Didn’t have to ask me twice. Me and my friends, as we used to say before we were taught good grammar, shared for a time a common fanaticism for gunplay. Dressed in cowboy hats and gunbelts we chased each other around the neighborhood, hiding behind garages and taking cover behind birdbaths, swingsets and sandboxes, all pulling triggers. We shouted pow-pow-pow and blam-blam to enhance the ambient sound effects. Then there were caps – paper spools of dots of gunpowder threaded through the chambers of some toy guns like a movie through a projector or like an old school computer punch tape that synchronimously detonated with the impact of the hammer and made a loud explosive crack like a firecracker, obviating any need to verbally pow-pow and bam-bam. Caps also emitted the burnt aroma of what Francis Ford Coppola in another weapons context would later describe as Victory. Caps generally annoyed grown-ups and became forbidden long before we were discouraged against pointing our guns at each others faces. So it continued blam-blam-blam until we all finally gave up our puny pistols for Daisy air rifles and their hefty pump action pop when we evolved to more sophisticated games of combat.
From the early days we did not play Cowboys and Indians. It was always cowboys and cowboys, or just cowboys. Nobody wanted to be Indians. Up north of where we lived we encountered real Indians living in teepees on reservations, and among us guys there was a tacit understanding it seemed wrong to play at persecuting people so obviously picked on and bullied – like picking on someone not your own size. We weren’t interested in being cowboys either, or cared about horses, saddles, or acting out the humdrum routine of herding cattle. It was all about posses, and chasing rustlers and thieves and no ‘count polecats and bank robbers. It was about hideouts, forts and territory, somebody’s back yard.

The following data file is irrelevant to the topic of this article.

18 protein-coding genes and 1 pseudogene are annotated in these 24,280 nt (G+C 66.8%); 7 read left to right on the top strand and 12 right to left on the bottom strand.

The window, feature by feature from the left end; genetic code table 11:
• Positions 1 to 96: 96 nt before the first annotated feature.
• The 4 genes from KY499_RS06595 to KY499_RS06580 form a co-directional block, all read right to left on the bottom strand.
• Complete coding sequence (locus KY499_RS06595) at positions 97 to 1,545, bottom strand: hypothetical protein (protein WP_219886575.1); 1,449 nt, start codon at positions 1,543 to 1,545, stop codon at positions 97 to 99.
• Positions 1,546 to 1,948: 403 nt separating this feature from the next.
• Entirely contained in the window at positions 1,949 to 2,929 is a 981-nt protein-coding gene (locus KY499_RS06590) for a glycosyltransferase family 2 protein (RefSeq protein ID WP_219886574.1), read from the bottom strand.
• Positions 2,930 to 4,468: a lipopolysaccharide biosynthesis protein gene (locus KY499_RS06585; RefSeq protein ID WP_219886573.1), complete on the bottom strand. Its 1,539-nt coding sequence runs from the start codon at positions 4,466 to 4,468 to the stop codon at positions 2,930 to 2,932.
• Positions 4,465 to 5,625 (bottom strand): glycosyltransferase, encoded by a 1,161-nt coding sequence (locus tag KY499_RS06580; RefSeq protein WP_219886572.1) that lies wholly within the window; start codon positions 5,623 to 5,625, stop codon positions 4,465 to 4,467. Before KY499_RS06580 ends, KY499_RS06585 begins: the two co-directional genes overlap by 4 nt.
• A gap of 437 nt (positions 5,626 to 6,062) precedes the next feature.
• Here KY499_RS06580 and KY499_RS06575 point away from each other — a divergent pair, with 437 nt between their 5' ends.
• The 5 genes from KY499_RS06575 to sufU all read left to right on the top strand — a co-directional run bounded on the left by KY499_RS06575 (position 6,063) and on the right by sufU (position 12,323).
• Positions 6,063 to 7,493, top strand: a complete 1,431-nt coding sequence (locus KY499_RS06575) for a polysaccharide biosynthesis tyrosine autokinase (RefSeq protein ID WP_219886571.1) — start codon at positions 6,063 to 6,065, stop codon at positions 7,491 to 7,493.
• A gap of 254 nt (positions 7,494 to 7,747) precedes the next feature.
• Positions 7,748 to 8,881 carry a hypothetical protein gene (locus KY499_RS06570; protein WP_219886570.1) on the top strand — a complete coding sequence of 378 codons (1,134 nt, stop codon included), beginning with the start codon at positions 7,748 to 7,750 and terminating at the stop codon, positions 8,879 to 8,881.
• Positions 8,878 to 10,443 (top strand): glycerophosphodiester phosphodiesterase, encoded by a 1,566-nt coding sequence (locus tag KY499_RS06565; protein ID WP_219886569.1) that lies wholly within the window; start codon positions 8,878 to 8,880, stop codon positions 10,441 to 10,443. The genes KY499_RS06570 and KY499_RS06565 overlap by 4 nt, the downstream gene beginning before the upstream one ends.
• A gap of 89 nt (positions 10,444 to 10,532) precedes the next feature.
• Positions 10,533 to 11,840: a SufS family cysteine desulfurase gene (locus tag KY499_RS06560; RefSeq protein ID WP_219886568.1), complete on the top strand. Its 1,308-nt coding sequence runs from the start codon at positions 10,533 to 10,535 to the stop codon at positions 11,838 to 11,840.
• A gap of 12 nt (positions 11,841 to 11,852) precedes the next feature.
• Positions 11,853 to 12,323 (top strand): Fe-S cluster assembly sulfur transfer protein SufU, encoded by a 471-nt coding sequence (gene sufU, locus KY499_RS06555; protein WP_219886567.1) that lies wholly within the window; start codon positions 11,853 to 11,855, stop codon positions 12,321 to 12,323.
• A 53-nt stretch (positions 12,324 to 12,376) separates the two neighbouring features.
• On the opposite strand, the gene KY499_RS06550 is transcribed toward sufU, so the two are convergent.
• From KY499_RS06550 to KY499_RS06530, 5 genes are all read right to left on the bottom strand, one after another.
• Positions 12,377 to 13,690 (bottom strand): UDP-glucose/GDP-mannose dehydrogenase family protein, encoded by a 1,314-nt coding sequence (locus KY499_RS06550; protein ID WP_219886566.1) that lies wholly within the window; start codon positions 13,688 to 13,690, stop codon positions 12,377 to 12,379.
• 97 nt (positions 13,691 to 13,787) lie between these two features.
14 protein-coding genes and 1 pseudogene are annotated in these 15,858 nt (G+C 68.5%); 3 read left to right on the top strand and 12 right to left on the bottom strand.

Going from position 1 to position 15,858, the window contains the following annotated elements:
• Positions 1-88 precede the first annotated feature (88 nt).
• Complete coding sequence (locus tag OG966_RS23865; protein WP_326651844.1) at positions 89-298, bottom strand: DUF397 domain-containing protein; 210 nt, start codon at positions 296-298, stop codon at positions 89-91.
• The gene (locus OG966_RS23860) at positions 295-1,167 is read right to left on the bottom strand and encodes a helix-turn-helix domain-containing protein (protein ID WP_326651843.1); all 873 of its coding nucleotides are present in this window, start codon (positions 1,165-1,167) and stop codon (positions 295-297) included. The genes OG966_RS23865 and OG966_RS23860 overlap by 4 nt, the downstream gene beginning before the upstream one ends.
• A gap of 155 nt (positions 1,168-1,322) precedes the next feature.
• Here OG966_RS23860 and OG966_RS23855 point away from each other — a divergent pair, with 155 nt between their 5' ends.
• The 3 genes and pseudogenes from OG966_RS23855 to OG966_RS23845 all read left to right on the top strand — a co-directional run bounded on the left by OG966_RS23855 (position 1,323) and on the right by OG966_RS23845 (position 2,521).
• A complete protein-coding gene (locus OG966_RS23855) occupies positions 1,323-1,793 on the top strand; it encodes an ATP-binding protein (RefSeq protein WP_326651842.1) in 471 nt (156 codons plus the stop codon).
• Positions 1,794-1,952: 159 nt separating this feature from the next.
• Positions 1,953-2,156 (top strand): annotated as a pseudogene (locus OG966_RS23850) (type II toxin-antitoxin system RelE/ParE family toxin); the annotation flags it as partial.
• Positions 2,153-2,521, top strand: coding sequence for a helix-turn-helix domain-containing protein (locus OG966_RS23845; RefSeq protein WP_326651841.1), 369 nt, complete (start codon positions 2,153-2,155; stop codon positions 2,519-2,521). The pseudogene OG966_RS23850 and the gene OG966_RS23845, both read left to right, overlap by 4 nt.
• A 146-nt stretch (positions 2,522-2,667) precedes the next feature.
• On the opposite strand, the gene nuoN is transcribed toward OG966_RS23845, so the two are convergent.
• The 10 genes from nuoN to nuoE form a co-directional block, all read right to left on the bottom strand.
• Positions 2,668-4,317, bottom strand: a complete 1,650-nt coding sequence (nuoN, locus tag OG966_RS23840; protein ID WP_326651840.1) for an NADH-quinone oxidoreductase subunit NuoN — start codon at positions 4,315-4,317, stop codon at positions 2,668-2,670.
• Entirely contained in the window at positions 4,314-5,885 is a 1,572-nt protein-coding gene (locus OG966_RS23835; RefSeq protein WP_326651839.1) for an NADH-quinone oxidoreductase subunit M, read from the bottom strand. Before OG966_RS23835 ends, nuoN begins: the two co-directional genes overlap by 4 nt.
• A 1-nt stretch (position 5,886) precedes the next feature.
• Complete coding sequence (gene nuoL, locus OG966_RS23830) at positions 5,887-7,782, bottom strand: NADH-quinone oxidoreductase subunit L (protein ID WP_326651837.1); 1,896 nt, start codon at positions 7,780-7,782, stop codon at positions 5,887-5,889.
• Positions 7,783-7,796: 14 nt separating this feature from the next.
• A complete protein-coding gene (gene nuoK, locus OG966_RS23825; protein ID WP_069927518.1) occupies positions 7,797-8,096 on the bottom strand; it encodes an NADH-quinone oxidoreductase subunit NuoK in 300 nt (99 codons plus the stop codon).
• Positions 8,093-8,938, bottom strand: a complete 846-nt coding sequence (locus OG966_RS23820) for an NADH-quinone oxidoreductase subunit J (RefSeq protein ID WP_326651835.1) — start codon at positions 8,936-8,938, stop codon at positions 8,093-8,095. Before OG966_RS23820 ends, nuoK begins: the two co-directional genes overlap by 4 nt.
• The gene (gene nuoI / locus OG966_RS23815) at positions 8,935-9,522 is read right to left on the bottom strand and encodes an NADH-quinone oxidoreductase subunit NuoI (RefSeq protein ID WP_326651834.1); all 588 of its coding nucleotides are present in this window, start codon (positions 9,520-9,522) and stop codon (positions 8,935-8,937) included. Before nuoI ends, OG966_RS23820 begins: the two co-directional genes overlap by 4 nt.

From there it progressed to cops and robbers as the themes on TV changed. Gradually the westerns diminished and detectives and private eyes came into vogue, and I acquired a snub-nosed .38 complete with shoulder holster to wear concealed under my Sunday sport coat like Jeff of 77 Sunset Strip – wondering if Kookie would ever graduate from parking cars to getting a license and solving his own cases.
There were experiments with forays into galactic space gunfights with ray guns that generated sparks, the forerunners of phasers, but they didn’t catch on. We had some fun with water pistols crafted in the designs of Lugers and Berettas, but they had to be refilled with water all the time and we were too impatient to take time outs.
Then came the war movies and TV shows like Combat. John Wayne went military. The focus of entertainment went from winning the wild west to refighting and redefeating the nazis in World War II. Audie Murphy. That’s about the time me and my friends took up Daisy air rifles. Me and them, playing jungle war in the wild woodlands of the nature preserve along the swamp they called the lake, that last summer playing guns. Man that was fun.